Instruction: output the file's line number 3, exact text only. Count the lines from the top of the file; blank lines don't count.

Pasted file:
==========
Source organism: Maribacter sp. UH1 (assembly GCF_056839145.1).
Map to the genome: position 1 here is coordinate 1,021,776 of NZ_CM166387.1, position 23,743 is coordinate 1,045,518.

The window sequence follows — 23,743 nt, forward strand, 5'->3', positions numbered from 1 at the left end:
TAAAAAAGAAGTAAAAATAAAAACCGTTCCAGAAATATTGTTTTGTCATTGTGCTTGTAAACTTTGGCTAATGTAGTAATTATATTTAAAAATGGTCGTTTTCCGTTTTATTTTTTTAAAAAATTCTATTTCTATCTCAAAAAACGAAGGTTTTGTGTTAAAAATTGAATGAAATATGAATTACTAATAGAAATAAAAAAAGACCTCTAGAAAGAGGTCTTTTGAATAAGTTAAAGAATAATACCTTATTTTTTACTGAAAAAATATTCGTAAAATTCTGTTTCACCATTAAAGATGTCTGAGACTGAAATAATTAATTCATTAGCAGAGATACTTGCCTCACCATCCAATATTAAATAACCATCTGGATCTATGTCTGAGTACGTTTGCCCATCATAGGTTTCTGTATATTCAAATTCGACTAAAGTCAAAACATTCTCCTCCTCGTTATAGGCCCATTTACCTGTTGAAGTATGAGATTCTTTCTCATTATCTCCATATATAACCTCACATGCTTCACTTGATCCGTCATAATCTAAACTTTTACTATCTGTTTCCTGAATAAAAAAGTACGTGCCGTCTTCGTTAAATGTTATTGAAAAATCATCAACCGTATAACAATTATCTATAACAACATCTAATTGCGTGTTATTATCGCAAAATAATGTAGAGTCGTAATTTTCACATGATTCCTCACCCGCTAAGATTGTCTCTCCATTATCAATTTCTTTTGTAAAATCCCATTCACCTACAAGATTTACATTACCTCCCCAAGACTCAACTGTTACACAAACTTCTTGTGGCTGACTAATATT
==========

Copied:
The window sequence follows — 23,743 nt, forward strand, 5'->3', positions numbered from 1 at the left end: